The subject is taught in a structured and progressive way to ensure that previous learning is built upon and enhanced, as outlined in our Calculation Policy. Our Long Term and Medium Term plans highlight the curriculum objectives and progressive learning steps. Initially, we relate to the objectives set out in the Early Learning Goals, which underpin the curriculum planning for children at the beginning of their school journey. They are given ample opportunities to develop their understanding of maths, concepts and language through their extended provision, alongside their daily taught lesson. Emphasis in KS1 is placed on developing basic number skills. Through repetition and regular practice, the children gain a secure understanding of place value and recognising number bonds to twenty. During Lower Key Stage 2, the focus of mathematics is on the mastery of the four operations so that children can carry out calculations mentally, and by using written methods. As they progress into Upper Key Stage 2, the children are expected to know all of their times tables which will be particularly useful when solving larger problems and working with fractions. During Upper Key Stage 2, the children use their knowledge of number bonds and multiplication tables to tackle more complex problems, including larger multiplication and division, using considerably larger numbers. By the end of Key Stage 2, the children are expected to be confident with the use of all four standard methods for written calculations and to have secured their knowledge of the key number facts for the four operations. Their work will focus more on fractions, ratio, proportion and the introduction of algebra. Formative and summative assessment is used on a regular basis across the school to inform planning for children’s next steps (support and extension) where analysis of teaching and learning takes place. Teachers specifically plan for the use of mathematical vocabulary which is modelled throughout lessons and displayed on maths working walls within classrooms. This is revisited and discussed regularly to ensure retention and progression. Maths materials such as White Rose, NCETM Teaching for Mastery, NRICH and Problem Solving and Reasoning materials aim to allow children to be exposed to a range of different learning and problem solving opportunities which require them to persevere and develop resilience.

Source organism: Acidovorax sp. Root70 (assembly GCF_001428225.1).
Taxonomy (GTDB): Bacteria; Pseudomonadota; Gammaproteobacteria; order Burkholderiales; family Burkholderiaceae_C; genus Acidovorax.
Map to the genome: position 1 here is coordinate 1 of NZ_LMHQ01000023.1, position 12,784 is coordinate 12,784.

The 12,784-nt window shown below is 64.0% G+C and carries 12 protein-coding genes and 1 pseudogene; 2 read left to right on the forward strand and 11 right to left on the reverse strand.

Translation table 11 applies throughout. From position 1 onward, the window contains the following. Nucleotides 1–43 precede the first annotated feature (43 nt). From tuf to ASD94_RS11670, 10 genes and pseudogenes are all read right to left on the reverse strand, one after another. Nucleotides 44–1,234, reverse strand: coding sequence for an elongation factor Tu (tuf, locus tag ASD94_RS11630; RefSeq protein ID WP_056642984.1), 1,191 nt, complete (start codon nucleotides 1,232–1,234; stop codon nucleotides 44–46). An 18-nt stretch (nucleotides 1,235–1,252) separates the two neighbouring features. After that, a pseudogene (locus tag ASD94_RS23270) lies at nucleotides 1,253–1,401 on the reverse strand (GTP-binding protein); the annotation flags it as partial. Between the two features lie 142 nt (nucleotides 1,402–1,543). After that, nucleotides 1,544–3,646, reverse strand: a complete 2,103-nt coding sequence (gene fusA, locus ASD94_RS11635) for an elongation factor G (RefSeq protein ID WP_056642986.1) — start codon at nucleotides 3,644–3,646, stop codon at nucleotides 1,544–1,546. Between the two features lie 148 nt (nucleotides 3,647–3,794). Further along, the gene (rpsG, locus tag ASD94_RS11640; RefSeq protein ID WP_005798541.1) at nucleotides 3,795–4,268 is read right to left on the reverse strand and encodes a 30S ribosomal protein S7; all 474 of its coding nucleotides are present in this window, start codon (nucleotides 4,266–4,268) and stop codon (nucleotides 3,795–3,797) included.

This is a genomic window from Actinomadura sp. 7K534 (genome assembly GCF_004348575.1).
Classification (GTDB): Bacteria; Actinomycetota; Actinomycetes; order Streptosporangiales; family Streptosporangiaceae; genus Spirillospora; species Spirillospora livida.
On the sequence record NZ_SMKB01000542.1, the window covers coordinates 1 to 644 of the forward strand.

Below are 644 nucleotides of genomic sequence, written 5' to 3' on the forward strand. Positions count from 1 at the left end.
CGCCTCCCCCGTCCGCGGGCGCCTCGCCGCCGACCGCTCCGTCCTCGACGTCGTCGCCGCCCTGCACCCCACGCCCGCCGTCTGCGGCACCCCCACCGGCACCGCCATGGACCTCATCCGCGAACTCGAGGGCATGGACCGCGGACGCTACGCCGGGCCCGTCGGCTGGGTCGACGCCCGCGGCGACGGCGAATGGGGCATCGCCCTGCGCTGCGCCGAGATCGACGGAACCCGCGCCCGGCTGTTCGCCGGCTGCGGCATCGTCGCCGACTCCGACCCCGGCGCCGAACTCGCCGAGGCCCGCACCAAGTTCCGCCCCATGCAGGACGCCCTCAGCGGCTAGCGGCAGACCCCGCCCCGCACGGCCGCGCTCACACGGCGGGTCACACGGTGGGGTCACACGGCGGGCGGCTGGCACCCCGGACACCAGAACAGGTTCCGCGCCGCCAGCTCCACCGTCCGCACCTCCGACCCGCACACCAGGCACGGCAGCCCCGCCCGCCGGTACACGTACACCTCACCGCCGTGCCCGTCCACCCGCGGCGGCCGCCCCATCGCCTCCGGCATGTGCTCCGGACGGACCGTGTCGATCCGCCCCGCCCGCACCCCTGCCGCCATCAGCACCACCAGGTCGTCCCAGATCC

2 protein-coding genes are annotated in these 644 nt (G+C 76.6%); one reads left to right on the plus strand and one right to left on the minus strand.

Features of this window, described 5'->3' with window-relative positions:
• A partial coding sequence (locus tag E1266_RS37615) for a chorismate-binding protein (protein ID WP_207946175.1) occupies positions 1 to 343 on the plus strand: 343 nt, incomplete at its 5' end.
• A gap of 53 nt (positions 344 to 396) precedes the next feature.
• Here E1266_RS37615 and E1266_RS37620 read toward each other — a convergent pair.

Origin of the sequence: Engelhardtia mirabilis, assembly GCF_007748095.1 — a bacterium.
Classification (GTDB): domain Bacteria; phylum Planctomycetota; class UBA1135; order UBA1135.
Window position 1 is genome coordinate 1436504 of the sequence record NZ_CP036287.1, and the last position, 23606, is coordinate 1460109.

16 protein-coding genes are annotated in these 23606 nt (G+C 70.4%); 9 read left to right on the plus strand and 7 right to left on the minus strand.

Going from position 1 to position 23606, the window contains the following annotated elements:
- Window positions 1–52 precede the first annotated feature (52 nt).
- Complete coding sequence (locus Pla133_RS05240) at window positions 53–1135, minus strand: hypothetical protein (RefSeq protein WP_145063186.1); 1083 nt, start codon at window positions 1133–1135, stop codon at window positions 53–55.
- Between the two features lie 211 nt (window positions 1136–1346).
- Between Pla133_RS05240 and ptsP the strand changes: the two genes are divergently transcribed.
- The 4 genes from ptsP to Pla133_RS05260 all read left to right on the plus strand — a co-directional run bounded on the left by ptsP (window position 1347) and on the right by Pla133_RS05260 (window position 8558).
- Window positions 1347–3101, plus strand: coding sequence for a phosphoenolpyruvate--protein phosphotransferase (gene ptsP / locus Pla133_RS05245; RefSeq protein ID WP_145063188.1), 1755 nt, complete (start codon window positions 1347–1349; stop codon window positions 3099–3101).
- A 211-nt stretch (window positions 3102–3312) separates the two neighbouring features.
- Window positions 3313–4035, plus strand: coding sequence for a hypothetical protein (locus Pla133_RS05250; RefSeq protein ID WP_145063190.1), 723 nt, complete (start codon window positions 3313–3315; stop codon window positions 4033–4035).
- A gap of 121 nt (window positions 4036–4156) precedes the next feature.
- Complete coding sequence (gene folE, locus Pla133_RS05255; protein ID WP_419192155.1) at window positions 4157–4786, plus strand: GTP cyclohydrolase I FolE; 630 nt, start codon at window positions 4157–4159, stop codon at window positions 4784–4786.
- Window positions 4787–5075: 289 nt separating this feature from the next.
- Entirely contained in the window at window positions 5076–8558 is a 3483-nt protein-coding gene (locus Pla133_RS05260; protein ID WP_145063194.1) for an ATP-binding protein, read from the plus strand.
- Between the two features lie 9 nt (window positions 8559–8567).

The impact of our maths curriculum is monitored in a number of ways. Moderation of books and lesson observations ensures a consistent approach to maths across the school, and allows us to monitor the progress that is being made. We ensure that children build on skills that have been acquired in the previous year, looking at their starting points and how they have moved forward in their learning. Maths books show activities which evidence fluency, reasoning and problem solving. Following our termly assessments, interventions are designed to support children, enabling learners to make sustained and accelerated progress. This enables them to retain and recall key mathematical strategies, facts and vocabulary. We use the information gathered, across the year, to gain a ‘bigger picture’, identifying our strengths and areas for development in the subject.
We ensure that children understand the relevance of what they are learning in relation to the real world and we do this by fostering an environment where maths is ‘practical and fun’. We celebrate the journey to finding the answer as being the most important aspect of maths and the children know that it is OK to be ‘wrong’. We believe our approaches help us to create resilient, confident and skilful mathematicians.